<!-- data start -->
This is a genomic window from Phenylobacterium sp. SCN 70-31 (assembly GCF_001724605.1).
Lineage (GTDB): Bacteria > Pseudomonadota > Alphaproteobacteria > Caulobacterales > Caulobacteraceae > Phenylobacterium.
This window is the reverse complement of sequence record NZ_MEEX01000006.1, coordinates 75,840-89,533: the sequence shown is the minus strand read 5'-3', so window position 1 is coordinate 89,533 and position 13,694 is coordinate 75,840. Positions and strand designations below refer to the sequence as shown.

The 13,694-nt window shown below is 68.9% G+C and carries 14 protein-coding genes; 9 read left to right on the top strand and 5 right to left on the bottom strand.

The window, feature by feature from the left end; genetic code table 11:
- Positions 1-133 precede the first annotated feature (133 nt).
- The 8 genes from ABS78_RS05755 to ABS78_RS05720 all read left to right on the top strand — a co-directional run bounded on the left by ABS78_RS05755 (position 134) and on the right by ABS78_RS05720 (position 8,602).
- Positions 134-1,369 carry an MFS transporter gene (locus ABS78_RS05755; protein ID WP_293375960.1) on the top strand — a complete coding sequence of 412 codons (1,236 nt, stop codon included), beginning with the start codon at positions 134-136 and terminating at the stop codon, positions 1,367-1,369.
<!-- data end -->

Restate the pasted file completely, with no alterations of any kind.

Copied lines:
This is a genomic window from Phenylobacterium sp. SCN 70-31 (assembly GCF_001724605.1).
Lineage (GTDB): Bacteria > Pseudomonadota > Alphaproteobacteria > Caulobacterales > Caulobacteraceae > Phenylobacterium.
This window is the reverse complement of sequence record NZ_MEEX01000006.1, coordinates 75,840-89,533: the sequence shown is the minus strand read 5'-3', so window position 1 is coordinate 89,533 and position 13,694 is coordinate 75,840. Positions and strand designations below refer to the sequence as shown.

The 13,694-nt window shown below is 68.9% G+C and carries 14 protein-coding genes; 9 read left to right on the top strand and 5 right to left on the bottom strand.

The window, feature by feature from the left end; genetic code table 11:
- Positions 1-133 precede the first annotated feature (133 nt).
- The 8 genes from ABS78_RS05755 to ABS78_RS05720 all read left to right on the top strand — a co-directional run bounded on the left by ABS78_RS05755 (position 134) and on the right by ABS78_RS05720 (position 8,602).
- Positions 134-1,369 carry an MFS transporter gene (locus ABS78_RS05755; protein ID WP_293375960.1) on the top strand — a complete coding sequence of 412 codons (1,236 nt, stop codon included), beginning with the start codon at positions 134-136 and terminating at the stop codon, positions 1,367-1,369.